The primary marker of all any real influencer is that they can get people to do something. Read a book, join a movement, keep watching, buy a thing, download an app, research a product, opt-in for a coupon… things like that. When it comes to Instagram influencers and social media influencers, they are also absolute experts at creating targeted content. Experts.
Influencers have varying degrees of credibility – and therefore, influence – in different areas or categories. One of the first things our account managers do during the influencer selection process (long before we build the actual campaign for our clients) is identify the categories in which a social media user is most influential. And it’s not always super obvious.
Below is a screengrab of The Shelf platform’s Category Coverage for a mid-tier influencer. She’s a US-based mother of two toddlers and a travel blogger. In fact, all of her Stories Highlights are of different world-class cities, including Athens, Mykonos, and Lisbon. She has posted more than 2800 posts to Instagram and grown her audience to more than 270k followers, with an above-average engagement ratio of 2.5 percent.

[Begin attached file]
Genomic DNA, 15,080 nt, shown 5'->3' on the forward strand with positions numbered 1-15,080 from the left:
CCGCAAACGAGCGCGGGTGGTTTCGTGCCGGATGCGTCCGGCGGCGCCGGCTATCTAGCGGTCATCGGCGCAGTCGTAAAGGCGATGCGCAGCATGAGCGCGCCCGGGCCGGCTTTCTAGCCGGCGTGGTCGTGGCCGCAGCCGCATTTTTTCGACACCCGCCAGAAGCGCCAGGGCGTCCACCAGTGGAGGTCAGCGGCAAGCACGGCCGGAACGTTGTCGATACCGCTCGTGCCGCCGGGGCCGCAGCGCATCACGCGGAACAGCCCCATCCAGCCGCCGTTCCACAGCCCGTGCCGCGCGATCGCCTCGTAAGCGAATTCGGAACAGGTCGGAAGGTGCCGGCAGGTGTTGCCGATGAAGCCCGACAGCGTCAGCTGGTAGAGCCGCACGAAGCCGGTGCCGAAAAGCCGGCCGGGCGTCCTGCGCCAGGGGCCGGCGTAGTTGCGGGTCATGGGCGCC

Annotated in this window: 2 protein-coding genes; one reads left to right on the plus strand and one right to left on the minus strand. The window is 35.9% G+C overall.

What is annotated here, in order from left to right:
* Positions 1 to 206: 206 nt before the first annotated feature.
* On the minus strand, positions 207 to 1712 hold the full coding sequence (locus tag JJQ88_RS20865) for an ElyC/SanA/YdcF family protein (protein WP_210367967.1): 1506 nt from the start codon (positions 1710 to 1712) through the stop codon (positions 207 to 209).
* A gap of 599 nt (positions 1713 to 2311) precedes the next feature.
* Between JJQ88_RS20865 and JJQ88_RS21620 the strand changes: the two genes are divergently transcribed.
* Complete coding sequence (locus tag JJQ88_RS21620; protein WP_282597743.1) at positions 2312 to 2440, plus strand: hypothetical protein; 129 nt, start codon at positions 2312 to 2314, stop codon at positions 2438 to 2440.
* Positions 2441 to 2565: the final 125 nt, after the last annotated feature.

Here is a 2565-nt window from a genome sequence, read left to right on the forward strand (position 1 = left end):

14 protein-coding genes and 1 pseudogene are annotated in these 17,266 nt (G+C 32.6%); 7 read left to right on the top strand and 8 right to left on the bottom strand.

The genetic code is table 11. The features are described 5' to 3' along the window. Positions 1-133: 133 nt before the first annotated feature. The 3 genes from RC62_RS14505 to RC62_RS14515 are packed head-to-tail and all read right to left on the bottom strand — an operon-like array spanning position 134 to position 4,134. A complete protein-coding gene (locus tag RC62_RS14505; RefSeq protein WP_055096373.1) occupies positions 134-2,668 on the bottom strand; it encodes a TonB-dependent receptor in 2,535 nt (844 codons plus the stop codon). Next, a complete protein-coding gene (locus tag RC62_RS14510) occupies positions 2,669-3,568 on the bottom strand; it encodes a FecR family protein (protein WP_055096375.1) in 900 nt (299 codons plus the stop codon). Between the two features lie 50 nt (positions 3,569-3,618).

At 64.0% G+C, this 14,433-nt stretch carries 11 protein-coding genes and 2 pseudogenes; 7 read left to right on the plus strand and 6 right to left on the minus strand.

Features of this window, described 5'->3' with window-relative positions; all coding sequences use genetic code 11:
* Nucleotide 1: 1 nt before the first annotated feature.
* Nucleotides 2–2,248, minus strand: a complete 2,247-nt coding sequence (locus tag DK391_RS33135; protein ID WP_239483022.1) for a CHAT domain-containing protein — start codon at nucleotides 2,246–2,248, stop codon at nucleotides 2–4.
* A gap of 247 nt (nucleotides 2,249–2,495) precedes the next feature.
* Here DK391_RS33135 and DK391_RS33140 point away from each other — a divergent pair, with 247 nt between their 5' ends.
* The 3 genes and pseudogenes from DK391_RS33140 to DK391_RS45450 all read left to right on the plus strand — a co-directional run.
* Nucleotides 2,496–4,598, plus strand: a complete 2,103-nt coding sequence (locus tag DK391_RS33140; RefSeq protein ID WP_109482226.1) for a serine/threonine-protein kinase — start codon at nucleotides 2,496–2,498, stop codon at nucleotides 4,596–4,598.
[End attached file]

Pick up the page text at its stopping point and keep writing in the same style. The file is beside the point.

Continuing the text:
But if you notice, her most influential categories are actually fashion and home decor, not travel and momming. 🤓 #data
The big takeaway here is that an influencer can have a large, engaged audience. But that doesn’t mean (s)he can sway followers to do what the brand wants. So, use the data to identify where an influencer’s actual influence lies.
What Do Influencers Do In a Day Though?
The daily life of a social media influencer can be stacked with content-related tasks. An Instagram influencer could spend their day editing photos. Maybe they spend several hours recording and editing the weekly YouTube video that actually gets repurposed to Reels and Stories.
There are also administrative tasks like corresponding with brands or engaging with those in their community. Then there’s the need to keep up with trends and checking out any new features rolled out on the different social media paltforms.